7. Derrel

    Derrel Mr. Rain Cloud

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    Quote: "Aperture was wide open, shutter speed was about as high as I could get away with. My son is only 1 year old, so I needed all the shutter speed I could get to freeze his movement. ISO was 400. In a case like that should I add ISO, leave the aperture wide, and use shutter speed to get a compromise between blur and light?"

    Well, the "high" shutter speed is what makes the background darker than desired. The flash's exposure is rapid--very,very rapid, so the shutter speed could easily have been slowed down to something like say, 1/45 second indoors, while an automatic flash burst might be as brief a duration as 1/1750 to 1/2500 or even 1/3000 second. You CAN easily use a slow-ish shutter speed, like 1/6 second to 1/20 second to make a dark indoor living room or family room look bright; the flash's high-speed burst will freeze a small kid's movement under most situations.

    Not sure what wide-open aperture your lens has--if that means f/2.8 then the shutter speed would be rather fast; if by wide-open your lens only admits something like f/5.6, that would be only two stops' difference.

    Without seeing the situation you were shooting in, or any photos, and for something like a birthday gift opening, I think you could use ISO 400 at f/5.6 and bounce the flash off of a normal-height ceiling (NOT a 16 foot cathedral ceiling for example) and get pretty decent exposures in the range of from 1/20 second to as fast as 1/180 second--depending on how bright it is in the room, and the season of the year. (summer in LA vs. winter in Seattle would determine how bright it is in the room)

    If you have a digital camera, it's something you can work out with your lens, your living room, and your camera and flash. Sometimes you'll want to match the f/stop, shutter speed, and ISO to get the perfect exposure for say, a picture window, or a living room table lamp, sot he exposure might be f/8 at 1/180 second at ISO 400 with a FULL-power flash, for a daylight + flash indoor shot. If yuo are shooting at NIGHT-time indoors and there are no lights within the photo, your proper indoor shot might be more like ISO 800 at f/5.6 at 1/20 second, or even slower.
     
  8. AliasPros

    AliasPros TPF Noob!

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    Bokeh, use large appature lenses with no flash and also what propgram u editing in? I can't begin to give you tips unless I know and if it's Picasa don't even reply....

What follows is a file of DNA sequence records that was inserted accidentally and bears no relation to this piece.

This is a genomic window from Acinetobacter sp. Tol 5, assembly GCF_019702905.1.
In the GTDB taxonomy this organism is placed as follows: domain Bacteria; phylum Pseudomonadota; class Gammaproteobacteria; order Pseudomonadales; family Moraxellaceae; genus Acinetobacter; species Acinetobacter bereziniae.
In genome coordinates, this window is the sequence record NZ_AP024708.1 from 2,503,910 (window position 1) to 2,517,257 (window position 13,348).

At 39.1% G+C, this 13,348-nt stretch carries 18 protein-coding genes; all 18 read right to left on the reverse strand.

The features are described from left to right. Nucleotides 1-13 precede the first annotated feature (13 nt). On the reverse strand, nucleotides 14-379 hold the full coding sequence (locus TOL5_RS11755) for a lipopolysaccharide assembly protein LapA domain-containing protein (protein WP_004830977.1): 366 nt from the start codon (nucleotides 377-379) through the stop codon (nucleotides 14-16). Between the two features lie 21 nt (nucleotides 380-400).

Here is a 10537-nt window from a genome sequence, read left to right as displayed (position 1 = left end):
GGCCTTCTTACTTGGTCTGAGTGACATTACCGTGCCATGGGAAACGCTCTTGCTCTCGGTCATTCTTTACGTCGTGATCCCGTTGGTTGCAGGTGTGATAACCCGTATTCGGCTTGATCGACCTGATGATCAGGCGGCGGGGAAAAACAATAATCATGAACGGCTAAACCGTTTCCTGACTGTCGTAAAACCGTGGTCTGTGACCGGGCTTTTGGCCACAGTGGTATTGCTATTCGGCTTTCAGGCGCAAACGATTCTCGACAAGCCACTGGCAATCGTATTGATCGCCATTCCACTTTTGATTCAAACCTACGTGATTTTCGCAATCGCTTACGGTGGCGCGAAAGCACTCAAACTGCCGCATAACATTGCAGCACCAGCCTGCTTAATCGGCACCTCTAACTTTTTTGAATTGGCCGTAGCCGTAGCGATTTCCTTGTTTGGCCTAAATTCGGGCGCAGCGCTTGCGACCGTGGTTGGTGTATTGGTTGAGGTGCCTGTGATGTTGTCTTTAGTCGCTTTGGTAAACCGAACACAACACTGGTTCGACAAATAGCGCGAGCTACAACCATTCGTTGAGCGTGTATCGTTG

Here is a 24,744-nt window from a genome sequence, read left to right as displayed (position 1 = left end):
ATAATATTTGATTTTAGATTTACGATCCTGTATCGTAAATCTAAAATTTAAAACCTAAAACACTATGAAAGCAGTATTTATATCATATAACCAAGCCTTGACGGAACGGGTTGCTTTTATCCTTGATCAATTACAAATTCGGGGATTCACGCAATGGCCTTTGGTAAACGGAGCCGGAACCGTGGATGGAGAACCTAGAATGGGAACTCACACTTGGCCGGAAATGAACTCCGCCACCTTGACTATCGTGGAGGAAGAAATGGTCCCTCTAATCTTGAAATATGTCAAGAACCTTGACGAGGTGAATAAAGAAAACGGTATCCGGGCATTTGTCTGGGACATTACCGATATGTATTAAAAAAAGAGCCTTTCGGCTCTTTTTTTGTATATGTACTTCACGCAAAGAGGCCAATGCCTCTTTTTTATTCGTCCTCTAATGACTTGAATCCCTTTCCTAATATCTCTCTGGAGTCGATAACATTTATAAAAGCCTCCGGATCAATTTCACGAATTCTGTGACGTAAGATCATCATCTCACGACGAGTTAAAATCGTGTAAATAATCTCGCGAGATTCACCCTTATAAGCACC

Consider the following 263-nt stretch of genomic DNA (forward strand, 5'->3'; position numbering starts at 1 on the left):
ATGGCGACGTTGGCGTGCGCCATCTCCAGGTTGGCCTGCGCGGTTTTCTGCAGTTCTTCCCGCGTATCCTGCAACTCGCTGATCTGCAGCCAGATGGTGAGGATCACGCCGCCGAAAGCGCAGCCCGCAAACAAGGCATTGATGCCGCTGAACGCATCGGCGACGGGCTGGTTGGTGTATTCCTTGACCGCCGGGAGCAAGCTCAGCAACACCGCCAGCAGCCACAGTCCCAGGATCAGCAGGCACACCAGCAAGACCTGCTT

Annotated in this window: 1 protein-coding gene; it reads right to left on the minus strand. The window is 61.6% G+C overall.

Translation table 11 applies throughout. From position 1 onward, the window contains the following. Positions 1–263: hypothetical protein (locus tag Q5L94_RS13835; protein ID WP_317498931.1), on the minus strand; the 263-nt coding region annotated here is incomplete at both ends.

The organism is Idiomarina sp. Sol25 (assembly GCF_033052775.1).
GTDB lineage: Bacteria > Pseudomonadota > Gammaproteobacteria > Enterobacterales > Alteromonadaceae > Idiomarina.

9. gsgary

    gsgary Been spending a lot of time on here!

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    You can't beat Picasa for event shooting and printing onsite:p
     
  10. Village Idiot

    Village Idiot No longer a newbie, moving up!

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    And a slower shutter speed of 1/6-1/20 would possibly expose the scene enough to add motion blur. If 2nd curtain sync isn't available for the on camera flash, then the blur will look worse than it would with 2nd curtain sync on.

    Kids don't stand still very long.
     
  11. KmH

    KmH Helping photographers learn to fish Supporting Member

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    I think AliasPros means Depth-Of-Field (DOF), not bokeh. DOF is controlled by subject-to-lens distance, subject-to-background distance, and aperture.

    Bokeh is an unmeasurable, visual quality an OOF (out-of-focus) background has to one degree or another. People know good bokeh and bad bokeh when they see it, but don't always agree which is which.
     
  12. newb

    newb TPF Noob!

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    Aperture was in the f4 to f5 neighborhood, and shutter speed was 1/20. I forgot to include that in the first post, sorry.

    So, I think my next purchase is goin to be a hot shoe flash (since Im wanting to try my hand at "strobist" type shots anyways), and another lens. Its lookin like thats my best bet at improvement right now, which I kinda figured anyways.

    Picasa?! I use Photobucket for all my editing needs!

    No really tho, I use GIMP.

    Im loadin a picture or 2 now, Ill post them in a few.